Seattle Girl Feeds Crows, Receives Gifts In Return
Eight year old Gabi Mann sets a bead storage container on the dining room table, and clicks the lid open. This is her most precious collection.
“You may take a few close looks,” she says, “but don’t touch,” a warning she’s likely practiced on her younger brother. She laughs after saying it though. She is happy for the audience.
Inside the box are rows of small objects in clear plastic bags. One label reads: “Black table by feeder. 2:30 p.m. 09 Nov 2014.” Inside is a broken light bulb. Another bag contains small pieces of brown glass worn smooth by the sea. “Beer colored glass,” as Gabi describes it.
Each item is individually wrapped and categorized. Gabi pulls a black zipper out of a labeled bag and holds it up. “We keep it in as good condition as we can,” she says, before explaining this object is one of her favorites.
There’s a miniature silver ball, a black button, a blue paper clip, a yellow bead, a faded-black piece of foam, a blue Lego piece, and the list goes on. Many of them are scuffed and dirty. It is an odd assortment of objects for a little girl to treasure, but to Gabi these things are more valuable than gold.
She didn’t gather this collection. Each item was a gift – given to her by crows.
She holds up a pearl colored heart. It is her most prized present. “It’s showing me how much they love me.”
Gabi’s relationship with the neighborhood crows began accidentally in 2011. She was four years old, and prone to dropping food. She’d get out of the car, and a chicken nugget would tumble off her lap. A crow would rush in to recover it. Soon, the crows were watching for her, hoping for another bite.
As she got older, she rewarded their attention, by sharing her sack lunch on the way to the bus stop. Her brother joined in. Soon, crows were lining up in the afternoon to greet Gabi’s bus, hoping for another feeding session.
Gabi’s mother Lisa didn’t mind that crows consumed most of the school lunches she packed. “I like that they love the animals and are willing to share,” she says, while admitting she never noticed crows until her daughter took an interest in them. “It was a kind of transformation. I never thought about birds.”
Now Lisa spends much of her leisure time watching the crows. Each morning, she and Gabi fill the backyard birdbath with fresh water and cover bird feeder platforms with peanuts. Gabi throws handfuls of dog food into the grass. As they work, crows assemble on the telephone lines, calling loudly to them.
In 2013, Gabi and Lisa got intentional about feeding the crows, offering food as a daily ritual, rather than dropping scraps from time to time.
That’s when the gifts started appearing.
The crows would clear the feeder of peanuts, and leave shiny trinkets on the empty tray; an earring, a hinge, a polished rock. There wasn’t a pattern. Gifts showed up sporadically and were anything shiny and small enough to fit in a crow’s mouth.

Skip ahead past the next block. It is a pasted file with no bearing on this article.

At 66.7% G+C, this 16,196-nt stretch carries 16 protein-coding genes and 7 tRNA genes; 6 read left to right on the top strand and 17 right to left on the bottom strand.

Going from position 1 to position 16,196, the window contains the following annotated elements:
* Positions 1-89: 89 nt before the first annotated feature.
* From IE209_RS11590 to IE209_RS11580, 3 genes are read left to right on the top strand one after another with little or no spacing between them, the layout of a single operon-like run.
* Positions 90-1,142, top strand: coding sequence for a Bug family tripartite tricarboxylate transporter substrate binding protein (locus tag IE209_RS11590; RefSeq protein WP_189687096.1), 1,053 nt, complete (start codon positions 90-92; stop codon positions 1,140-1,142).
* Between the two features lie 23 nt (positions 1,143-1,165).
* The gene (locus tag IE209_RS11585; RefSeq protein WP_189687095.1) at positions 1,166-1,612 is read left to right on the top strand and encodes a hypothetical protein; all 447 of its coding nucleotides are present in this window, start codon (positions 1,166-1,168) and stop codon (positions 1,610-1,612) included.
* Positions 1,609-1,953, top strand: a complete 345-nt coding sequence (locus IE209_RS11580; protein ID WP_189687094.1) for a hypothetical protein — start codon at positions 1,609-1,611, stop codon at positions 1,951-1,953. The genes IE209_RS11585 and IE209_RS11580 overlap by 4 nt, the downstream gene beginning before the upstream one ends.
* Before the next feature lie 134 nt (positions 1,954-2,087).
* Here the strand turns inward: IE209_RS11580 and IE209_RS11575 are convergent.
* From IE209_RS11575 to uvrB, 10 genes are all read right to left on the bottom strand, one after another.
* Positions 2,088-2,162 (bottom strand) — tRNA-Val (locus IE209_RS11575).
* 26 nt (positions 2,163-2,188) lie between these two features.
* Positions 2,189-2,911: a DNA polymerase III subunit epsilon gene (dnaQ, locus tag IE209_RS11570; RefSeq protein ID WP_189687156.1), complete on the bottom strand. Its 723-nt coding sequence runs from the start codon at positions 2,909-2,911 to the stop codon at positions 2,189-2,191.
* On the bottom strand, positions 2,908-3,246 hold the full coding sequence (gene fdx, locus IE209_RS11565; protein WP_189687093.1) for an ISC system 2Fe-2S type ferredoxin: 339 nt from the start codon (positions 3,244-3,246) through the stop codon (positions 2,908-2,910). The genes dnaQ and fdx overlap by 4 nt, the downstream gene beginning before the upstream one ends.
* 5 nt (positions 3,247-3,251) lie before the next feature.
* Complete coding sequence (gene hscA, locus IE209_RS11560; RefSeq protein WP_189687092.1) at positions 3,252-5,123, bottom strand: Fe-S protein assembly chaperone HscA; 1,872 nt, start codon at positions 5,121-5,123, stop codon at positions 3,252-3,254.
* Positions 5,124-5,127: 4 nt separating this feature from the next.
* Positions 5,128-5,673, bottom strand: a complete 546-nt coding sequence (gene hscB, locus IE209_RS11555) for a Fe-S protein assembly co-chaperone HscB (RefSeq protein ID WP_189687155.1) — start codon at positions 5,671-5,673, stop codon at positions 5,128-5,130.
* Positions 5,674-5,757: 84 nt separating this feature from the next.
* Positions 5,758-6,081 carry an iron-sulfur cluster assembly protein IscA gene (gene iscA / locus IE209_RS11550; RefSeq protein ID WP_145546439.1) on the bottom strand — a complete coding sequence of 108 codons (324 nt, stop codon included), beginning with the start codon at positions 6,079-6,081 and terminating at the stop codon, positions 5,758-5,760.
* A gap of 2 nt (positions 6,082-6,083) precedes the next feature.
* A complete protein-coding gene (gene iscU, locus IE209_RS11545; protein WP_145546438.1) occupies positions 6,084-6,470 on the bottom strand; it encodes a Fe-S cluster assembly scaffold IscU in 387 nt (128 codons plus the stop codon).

One time it was a tiny piece of metal with the word “best” printed on it. “I don’t know if they still have the part that says ‘friend’,” Gabi laughs, amused by the thought of a crow wearing a matching necklace.
When you see Gabi’s collection, it’s hard not to wish for gift-giving crows of your own. Already you’re probably planning a run to the market to pick-up some nuts.
“If you want to form a bond with a crow, be consistent in rewarding them,” advises John Marzluff, professor of wildlife science at the University of Washington. He specializes in birds, particularly crows and ravens.
What’s food is best? “A few peanuts in the shell,” he says. “It’s a high energy food… and it makes noise when you throw it on the ground, so they hear it and they quickly habituate to your routine.”
Marzluff, and his colleague Mark Miller, did a study on crows and the people who feed them. They found that crows and people form a very personal relationship. “There’s definitely a two way communication going on there,” Marzluff explains. “They understand each other’s signals.”
The birds communicate by how they fly, how close they walk, and where they sit. The human learns their ‘language’ and the crows learn their feeder’s patterns and posture. They start to know and trust each. Sometimes a crow leaves a gift.
Now, before you run out and buy that bag of peanuts, know that crow gifts are not guaranteed. “I can’t say they always will (give presents),” Marzluff admits, having never received any gifts personally, “but I have seen an awful lot of things crows have brought people.”
Not all crows deliver shiny objects either. Marzluff explains that “certain individual crows, the bond they form with a person might be a kind of a courtship bond where they’re bringing presents like they would to their mate. Courtship feeding, for example. So some people, their presents are dead baby birds that the crow brings in.”
Gabi has been given some icky objects. Her mother threw out a rotting crab claw, for example.
Gabi points out a heavily rusted screw she prefers not to touch. It’s labeled “Third Favorite.” Asking her why an untouchable object is in the favorites, she answers, “You don’t’ see a crow carrying around a screw that much. Unless it’s trying to build its house.”
Lisa, Gabi’s mom, regularly photographs the crows and charts their behavior and interactions. Her most amazing gift came just a few weeks ago, when she lost a lens cap while photographing a bald eagle.
She didn’t even have to look for it. It was sitting on the edge of the birdbath.
Had the crows returned it? Lisa logged onto her computer and pulled up their bird-cam. There was the crow she suspected. “You can see it bringing it into the yard. Walks it to the birdbath and actually spends time rinsing this lens cap.“
“I’m sure that it was intentional,” she smiles. “They watch us all the time. I’m sure they knew I dropped it. I’m sure they decided they wanted to return it.”--